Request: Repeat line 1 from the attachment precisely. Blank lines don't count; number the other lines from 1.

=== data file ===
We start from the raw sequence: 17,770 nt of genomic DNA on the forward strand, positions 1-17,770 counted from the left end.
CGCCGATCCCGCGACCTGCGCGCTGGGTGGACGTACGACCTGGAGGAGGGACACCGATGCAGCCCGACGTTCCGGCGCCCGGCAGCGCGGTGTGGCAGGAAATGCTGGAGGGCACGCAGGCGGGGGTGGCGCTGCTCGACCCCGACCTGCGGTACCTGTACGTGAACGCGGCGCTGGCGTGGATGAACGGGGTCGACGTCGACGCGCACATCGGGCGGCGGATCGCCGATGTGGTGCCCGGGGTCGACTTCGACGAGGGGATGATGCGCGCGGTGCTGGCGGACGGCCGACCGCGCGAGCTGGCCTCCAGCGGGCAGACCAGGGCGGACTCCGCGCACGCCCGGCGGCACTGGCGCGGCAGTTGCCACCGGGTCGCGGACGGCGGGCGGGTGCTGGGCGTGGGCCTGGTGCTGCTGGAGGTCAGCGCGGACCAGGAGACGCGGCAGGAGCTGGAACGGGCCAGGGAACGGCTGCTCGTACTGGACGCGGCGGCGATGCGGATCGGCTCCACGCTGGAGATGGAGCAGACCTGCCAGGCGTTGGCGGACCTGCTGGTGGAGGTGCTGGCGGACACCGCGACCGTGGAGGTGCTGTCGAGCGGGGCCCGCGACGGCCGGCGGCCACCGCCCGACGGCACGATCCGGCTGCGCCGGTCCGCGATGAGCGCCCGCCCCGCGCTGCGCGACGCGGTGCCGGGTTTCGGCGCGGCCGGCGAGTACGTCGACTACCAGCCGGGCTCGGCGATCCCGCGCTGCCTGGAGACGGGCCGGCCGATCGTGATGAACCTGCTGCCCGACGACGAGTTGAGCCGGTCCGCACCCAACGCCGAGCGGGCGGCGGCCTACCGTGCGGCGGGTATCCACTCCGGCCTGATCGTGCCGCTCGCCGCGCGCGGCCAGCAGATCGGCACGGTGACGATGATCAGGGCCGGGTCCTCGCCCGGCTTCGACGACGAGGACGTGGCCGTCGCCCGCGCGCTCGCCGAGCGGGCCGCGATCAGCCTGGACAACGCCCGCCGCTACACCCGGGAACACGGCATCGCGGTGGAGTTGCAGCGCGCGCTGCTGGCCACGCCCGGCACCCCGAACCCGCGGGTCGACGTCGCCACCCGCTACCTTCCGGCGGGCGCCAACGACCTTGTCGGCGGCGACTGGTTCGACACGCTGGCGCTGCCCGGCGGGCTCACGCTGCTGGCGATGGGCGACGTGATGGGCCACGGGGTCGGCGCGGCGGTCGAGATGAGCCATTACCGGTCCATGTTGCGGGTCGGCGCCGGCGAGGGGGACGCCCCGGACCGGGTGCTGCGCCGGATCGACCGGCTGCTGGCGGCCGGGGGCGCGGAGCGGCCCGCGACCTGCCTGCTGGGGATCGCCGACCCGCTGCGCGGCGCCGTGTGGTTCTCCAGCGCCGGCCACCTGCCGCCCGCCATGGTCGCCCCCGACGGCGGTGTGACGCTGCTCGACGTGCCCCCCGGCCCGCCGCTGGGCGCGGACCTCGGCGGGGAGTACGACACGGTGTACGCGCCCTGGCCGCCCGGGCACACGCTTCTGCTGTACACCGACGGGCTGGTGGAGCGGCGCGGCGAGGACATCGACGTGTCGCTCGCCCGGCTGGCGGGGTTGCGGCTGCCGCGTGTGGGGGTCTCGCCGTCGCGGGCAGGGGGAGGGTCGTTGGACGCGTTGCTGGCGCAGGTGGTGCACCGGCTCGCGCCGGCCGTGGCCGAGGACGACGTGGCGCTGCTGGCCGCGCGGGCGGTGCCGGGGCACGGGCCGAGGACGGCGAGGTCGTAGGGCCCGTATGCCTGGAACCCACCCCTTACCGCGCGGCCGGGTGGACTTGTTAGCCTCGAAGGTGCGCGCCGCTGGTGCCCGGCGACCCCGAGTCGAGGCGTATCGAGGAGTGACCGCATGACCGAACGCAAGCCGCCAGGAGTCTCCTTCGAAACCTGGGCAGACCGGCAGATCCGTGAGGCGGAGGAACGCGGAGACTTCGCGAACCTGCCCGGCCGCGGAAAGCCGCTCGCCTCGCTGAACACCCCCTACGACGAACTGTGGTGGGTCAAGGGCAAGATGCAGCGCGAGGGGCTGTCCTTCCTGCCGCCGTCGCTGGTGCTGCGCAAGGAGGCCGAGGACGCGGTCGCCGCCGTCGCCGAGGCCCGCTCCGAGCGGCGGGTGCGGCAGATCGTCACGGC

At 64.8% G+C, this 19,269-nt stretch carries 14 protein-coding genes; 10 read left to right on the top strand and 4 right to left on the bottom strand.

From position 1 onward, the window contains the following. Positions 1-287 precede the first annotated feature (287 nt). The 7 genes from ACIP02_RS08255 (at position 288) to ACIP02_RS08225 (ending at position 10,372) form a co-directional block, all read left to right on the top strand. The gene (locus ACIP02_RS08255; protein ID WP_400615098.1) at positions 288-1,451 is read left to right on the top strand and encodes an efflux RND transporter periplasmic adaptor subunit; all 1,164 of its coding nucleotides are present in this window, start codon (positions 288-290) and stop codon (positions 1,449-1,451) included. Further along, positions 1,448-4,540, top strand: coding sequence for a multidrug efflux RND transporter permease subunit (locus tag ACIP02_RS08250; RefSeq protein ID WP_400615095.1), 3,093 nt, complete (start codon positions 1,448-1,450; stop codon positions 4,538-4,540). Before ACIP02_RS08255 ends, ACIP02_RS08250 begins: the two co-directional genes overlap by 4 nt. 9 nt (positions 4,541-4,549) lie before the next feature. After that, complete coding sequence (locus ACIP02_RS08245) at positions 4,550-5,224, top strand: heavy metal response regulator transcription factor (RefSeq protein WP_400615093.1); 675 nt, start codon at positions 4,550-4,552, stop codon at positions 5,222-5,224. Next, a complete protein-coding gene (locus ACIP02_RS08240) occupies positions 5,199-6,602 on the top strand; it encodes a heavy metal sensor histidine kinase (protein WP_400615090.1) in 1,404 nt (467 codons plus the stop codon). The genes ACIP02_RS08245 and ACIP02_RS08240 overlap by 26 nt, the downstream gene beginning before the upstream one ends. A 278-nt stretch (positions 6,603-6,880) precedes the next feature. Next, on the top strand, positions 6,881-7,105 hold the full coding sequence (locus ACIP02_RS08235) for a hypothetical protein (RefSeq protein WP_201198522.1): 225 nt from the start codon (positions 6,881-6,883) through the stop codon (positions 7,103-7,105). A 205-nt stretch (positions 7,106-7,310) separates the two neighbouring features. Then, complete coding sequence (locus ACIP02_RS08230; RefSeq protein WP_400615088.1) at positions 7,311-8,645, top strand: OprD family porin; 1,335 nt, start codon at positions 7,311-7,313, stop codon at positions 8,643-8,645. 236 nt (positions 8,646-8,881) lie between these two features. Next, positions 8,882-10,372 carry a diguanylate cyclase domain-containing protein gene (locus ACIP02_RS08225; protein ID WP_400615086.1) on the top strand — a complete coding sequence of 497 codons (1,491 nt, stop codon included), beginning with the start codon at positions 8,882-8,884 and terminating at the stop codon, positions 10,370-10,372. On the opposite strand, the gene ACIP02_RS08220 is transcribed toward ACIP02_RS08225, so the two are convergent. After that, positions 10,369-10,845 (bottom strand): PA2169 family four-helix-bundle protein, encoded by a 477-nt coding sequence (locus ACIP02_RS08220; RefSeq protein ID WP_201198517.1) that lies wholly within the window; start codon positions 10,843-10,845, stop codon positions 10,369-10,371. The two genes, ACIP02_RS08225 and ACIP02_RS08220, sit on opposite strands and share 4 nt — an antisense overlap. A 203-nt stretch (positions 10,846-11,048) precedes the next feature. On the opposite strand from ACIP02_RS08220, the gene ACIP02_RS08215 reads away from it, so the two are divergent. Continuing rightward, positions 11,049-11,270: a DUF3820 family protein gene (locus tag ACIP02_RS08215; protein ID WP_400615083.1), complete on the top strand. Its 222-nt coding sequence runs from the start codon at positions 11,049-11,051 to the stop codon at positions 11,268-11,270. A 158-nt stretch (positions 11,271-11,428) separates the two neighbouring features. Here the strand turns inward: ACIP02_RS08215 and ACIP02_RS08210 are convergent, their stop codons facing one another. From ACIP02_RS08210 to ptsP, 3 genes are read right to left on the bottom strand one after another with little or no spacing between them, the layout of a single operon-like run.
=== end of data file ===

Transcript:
We start from the raw sequence: 17,770 nt of genomic DNA on the forward strand, positions 1-17,770 counted from the left end.